NORCROSS, Ga., Sept. 6, 2017 /PRNewswire/ -- Today we eviscerated (5) Natural Alternatives International, Inc. ("NAI"; NASDAQ: NAII) patents related to Beta-Alanine. NAI alleges to be a leading formulator, manufacturer and marketer of customized nutritional supplements. However, Hi-Tech had warned NAI that their patent portfolio was bogus and they proceeded with filing a lawsuit anyway. NAI had sued dozens of supplement manufacturers and raw material importers over the past 5 years trying to intimidate them into stopping selling beta alanine.
The five Beta Alanine patents, issued by the U.S. Patent and Trademark Office is part of NAI's portfolio covering CarnoSyn® beta-alanine. On September 16, 2016, Plaintiff NAI filed a complaint against Hi-Tech. (16-cv-2343-Doc. No. 1.) Subsequently, Plaintiff filed a first amended complaint against Hi-Tech, alleging claims for: (1) breach of contract; (2) patent infringement; and (3) violation of the Lanham Act § 32. (16-cv-2343-Doc. No. 21, FAC 197-217.) In its claim for patent infringement against Hi-Tech, Plaintiff alleges infringement of U.S. Patent Nos. 5,965,596, 7,825,084, RE45,947, 8,993,610, and 8,470,865. However, in a ruling by the Honorable MARILYN L. HUFF all 5 listed patents were invalidated.
The Supreme Court has "'long held that this provision contains an important implicit exception[:] Laws of nature, natural phenomena, and abstract ideas are not patentable.'" Ass'n for Molecular Pathology v. Myriad Genetics, Inc., 133 S. Ct. 2107, 2116 (2013). The Supreme Court has devised a two-stage framework to determine whether a claim falls outside the scope of section 101." Affinity Labs of Texas, LLC v. DIRECTV, LLC, 838 F.3d 1253, 1257 (Fed. Cir. 2016); see Alice Corp. Pty. v. CLS Bank Int'l, 134 S. Ct. 2347, 2355 (2014). "The prescribed approach requires a court to determine (1) whether the claim is directed to a patent-ineligible concept, i.e., a law of nature, a natural phenomenon, or an abstract idea, and if so, (2) whether the elements of the claim, considered both individually and as an ordered combination, add enough to transform the nature of the claim into a patent-eligible application."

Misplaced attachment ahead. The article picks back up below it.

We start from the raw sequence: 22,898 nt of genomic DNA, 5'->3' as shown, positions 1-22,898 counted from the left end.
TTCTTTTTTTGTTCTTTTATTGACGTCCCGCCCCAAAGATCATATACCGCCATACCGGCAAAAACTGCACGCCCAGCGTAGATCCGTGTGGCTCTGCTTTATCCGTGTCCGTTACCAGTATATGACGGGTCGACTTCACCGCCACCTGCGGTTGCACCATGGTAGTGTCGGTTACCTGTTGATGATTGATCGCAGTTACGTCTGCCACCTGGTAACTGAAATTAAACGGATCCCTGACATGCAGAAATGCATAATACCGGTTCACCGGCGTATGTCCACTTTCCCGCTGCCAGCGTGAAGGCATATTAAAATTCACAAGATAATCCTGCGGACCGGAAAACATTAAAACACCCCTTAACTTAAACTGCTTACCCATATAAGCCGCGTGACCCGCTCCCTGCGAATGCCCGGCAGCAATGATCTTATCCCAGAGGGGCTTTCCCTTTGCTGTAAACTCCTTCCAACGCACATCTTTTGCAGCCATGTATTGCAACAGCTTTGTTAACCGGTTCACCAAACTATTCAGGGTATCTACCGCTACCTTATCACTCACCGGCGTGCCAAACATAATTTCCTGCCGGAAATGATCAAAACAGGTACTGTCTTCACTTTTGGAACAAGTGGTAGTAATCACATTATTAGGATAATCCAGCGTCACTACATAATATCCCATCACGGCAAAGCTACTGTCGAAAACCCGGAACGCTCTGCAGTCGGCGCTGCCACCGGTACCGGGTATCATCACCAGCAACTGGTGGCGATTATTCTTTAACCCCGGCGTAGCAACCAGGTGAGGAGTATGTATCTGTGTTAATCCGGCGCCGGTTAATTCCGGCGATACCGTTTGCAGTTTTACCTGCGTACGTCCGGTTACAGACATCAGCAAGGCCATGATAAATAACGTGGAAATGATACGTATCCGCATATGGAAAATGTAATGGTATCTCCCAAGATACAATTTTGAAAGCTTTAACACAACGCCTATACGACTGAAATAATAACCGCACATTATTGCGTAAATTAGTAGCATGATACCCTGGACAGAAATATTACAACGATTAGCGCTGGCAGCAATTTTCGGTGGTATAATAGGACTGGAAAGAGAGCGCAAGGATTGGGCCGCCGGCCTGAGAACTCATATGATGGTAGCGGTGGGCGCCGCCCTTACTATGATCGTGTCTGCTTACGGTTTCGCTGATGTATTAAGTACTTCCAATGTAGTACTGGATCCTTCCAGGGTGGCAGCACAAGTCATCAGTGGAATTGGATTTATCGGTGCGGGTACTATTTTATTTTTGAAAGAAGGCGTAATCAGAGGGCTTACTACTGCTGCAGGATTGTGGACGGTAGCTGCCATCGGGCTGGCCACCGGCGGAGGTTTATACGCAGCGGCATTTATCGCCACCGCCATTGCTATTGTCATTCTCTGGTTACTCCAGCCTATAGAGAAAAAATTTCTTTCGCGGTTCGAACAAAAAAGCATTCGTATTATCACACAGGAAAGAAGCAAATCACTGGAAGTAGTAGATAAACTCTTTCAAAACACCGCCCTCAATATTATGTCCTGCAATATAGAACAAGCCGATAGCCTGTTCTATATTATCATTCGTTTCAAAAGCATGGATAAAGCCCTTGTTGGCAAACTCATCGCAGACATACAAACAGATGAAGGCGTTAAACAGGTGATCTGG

Thus, the five beta alanine patents acknowledges that beta-alanine is a natural occurring phenomenon. Accordingly, claim 1 of '084 patent is directed to excluded subject matter – specifically beta-alanine, a natural phenomenon – thereby satisfying step one of the Alice inquiry. Here, the inventive concept described in claim 1 of the '084 patent is placing a specific dosage of beta-alanine into a human dietary supplement. See '084 Patent at 22:26-29. The '084 patent acknowledges that placing a natural substance into a dietary supplement to increase the function of tissues is conventional activity. Because placing a natural substance into a human dietary supplement to increase the function of tissues when consumed is a conventional activity, employing a dietary supplement to administer beta-alanine – a natural phenomenon – to achieve a high level of carnosine synthesis in a human – applying a natural law – is insufficient to render the claims at issue patent eligible.
Additionally, Hi-Tech was awarded legal fees in 2017 from a similar dispute with Thermolife.
Recently Hi-Tech finished driving a stake into the ground in our relentless fight against patent trolls – we were awarded our legal fees from the Third most litigious patent troll in America – Thermolife International and Ron Kramer" said Jared Wheat, President of Hi-Tech Pharmaceuticals. To that end, Hi-Tech Pharmaceuticals, Inc. ("Hi-Tech") moved for attorney fees against Plaintiffs The Board of Trustees of the Leland Stanford Junior University and ThermoLife International, LLC (collectively "Plaintiffs") in accordance with the requirements set forth in Federal Rule of Civil Procedure 54(d)(2)(B), Hi-Tech Pharmaceuticals recovered $913,370.006 in attorney fees and $25,071.46 in expenses.